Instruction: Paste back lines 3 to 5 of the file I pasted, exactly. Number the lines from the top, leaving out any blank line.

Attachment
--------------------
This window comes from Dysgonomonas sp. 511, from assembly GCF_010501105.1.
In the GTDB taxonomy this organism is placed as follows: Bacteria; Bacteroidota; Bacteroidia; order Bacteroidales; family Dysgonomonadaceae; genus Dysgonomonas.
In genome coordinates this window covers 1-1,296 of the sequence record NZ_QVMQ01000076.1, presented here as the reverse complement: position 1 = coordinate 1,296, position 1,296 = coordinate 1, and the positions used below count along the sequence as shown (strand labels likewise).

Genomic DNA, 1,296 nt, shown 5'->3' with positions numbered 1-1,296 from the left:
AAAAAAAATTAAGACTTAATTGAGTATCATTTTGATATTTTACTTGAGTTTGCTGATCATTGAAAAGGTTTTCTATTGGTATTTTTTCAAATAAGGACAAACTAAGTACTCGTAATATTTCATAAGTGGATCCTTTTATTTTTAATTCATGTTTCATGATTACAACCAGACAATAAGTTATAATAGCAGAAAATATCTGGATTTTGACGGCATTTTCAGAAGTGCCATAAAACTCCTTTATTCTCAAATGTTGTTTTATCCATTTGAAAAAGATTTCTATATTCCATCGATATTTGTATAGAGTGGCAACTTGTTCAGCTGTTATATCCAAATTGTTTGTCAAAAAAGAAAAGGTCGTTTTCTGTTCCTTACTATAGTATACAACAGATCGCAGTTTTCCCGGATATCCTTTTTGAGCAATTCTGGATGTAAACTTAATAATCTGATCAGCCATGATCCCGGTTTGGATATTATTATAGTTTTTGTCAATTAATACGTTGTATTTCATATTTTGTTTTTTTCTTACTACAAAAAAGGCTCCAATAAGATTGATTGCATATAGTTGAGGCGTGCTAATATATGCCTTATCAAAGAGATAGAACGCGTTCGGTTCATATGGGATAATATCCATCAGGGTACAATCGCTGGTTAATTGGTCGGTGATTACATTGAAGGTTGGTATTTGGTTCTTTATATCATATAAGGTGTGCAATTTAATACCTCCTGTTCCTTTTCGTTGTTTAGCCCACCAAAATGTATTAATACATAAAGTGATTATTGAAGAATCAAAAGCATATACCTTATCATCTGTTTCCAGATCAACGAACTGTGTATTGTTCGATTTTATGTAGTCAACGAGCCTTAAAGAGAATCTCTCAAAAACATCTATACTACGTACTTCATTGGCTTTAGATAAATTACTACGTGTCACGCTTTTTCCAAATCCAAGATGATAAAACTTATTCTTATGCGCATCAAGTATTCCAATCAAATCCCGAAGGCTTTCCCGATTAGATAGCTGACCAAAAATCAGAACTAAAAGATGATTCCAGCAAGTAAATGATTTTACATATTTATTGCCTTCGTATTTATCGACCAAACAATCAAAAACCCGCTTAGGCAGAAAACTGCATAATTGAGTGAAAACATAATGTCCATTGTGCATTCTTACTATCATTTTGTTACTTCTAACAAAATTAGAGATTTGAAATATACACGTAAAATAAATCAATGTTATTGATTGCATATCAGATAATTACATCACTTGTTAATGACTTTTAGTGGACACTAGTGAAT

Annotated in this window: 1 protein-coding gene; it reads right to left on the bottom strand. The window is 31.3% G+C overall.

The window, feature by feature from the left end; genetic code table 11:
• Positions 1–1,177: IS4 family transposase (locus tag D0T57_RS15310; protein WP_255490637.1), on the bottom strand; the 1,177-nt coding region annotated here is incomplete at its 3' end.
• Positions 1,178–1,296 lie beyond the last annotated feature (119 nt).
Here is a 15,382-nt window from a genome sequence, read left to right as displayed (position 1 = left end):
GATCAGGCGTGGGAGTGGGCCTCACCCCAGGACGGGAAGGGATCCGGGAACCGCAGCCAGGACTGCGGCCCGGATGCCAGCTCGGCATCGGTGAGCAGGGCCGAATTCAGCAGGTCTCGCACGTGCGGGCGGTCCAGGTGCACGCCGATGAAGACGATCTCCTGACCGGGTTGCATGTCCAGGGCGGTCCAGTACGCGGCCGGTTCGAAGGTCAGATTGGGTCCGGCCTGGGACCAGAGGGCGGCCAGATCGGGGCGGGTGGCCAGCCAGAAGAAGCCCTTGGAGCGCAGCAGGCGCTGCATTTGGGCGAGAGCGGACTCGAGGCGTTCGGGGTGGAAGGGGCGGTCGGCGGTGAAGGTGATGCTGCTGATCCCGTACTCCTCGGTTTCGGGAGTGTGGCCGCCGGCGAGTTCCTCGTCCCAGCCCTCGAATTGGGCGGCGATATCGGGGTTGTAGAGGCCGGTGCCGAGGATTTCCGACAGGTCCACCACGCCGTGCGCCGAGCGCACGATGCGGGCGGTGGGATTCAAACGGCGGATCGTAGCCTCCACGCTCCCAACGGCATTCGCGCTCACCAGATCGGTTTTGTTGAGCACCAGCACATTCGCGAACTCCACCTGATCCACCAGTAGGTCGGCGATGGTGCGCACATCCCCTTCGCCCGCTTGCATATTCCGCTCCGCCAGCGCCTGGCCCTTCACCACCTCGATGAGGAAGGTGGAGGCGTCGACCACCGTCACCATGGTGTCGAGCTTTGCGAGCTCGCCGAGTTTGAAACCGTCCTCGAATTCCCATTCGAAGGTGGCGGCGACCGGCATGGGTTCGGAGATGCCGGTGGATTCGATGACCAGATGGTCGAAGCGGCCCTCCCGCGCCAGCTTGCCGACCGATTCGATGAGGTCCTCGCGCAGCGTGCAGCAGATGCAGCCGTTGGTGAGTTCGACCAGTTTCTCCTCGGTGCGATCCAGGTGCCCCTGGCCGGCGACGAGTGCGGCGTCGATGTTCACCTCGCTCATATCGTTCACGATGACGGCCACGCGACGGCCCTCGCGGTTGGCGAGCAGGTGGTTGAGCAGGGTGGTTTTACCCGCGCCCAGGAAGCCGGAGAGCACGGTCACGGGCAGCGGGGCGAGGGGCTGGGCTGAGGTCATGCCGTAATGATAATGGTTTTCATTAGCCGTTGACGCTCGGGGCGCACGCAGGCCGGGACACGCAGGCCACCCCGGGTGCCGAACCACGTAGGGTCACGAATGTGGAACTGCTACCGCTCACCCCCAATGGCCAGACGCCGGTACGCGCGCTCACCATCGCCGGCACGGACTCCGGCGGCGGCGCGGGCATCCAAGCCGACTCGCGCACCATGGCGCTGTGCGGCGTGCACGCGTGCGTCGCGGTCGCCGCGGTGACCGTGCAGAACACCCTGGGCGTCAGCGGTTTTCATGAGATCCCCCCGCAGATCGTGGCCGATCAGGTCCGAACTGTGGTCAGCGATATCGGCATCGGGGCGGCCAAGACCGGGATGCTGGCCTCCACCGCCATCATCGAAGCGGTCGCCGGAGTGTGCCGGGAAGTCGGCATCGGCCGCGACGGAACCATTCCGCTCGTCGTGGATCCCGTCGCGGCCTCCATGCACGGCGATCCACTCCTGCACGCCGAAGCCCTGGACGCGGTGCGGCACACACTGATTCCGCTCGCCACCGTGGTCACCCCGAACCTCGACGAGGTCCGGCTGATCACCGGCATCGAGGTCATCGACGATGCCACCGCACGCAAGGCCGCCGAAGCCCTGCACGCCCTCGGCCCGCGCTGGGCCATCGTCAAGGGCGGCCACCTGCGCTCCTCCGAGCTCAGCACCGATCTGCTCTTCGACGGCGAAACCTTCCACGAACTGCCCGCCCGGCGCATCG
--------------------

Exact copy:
In genome coordinates this window covers 1-1,296 of the sequence record NZ_QVMQ01000076.1, presented here as the reverse complement: position 1 = coordinate 1,296, position 1,296 = coordinate 1, and the positions used below count along the sequence as shown (strand labels likewise).

Genomic DNA, 1,296 nt, shown 5'->3' with positions numbered 1-1,296 from the left:
AAAAAAAATTAAGACTTAATTGAGTATCATTTTGATATTTTACTTGAGTTTGCTGATCATTGAAAAGGTTTTCTATTGGTATTTTTTCAAATAAGGACAAACTAAGTACTCGTAATATTTCATAAGTGGATCCTTTTATTTTTAATTCATGTTTCATGATTACAACCAGACAATAAGTTATAATAGCAGAAAATATCTGGATTTTGACGGCATTTTCAGAAGTGCCATAAAACTCCTTTATTCTCAAATGTTGTTTTATCCATTTGAAAAAGATTTCTATATTCCATCGATATTTGTATAGAGTGGCAACTTGTTCAGCTGTTATATCCAAATTGTTTGTCAAAAAAGAAAAGGTCGTTTTCTGTTCCTTACTATAGTATACAACAGATCGCAGTTTTCCCGGATATCCTTTTTGAGCAATTCTGGATGTAAACTTAATAATCTGATCAGCCATGATCCCGGTTTGGATATTATTATAGTTTTTGTCAATTAATACGTTGTATTTCATATTTTGTTTTTTTCTTACTACAAAAAAGGCTCCAATAAGATTGATTGCATATAGTTGAGGCGTGCTAATATATGCCTTATCAAAGAGATAGAACGCGTTCGGTTCATATGGGATAATATCCATCAGGGTACAATCGCTGGTTAATTGGTCGGTGATTACATTGAAGGTTGGTATTTGGTTCTTTATATCATATAAGGTGTGCAATTTAATACCTCCTGTTCCTTTTCGTTGTTTAGCCCACCAAAATGTATTAATACATAAAGTGATTATTGAAGAATCAAAAGCATATACCTTATCATCTGTTTCCAGATCAACGAACTGTGTATTGTTCGATTTTATGTAGTCAACGAGCCTTAAAGAGAATCTCTCAAAAACATCTATACTACGTACTTCATTGGCTTTAGATAAATTACTACGTGTCACGCTTTTTCCAAATCCAAGATGATAAAACTTATTCTTATGCGCATCAAGTATTCCAATCAAATCCCGAAGGCTTTCCCGATTAGATAGCTGACCAAAAATCAGAACTAAAAGATGATTCCAGCAAGTAAATGATTTTACATATTTATTGCCTTCGTATTTATCGACCAAACAATCAAAAACCCGCTTAGGCAGAAAACTGCATAATTGAGTGAAAACATAATGTCCATTGTGCATTCTTACTATCATTTTGTTACTTCTAACAAAATTAGAGATTTGAAATATACACGTAAAATAAATCAATGTTATTGATTGCATATCAGATAATTACATCACTTGTTAATGACTTTTAGTGGACACTAGTGAAT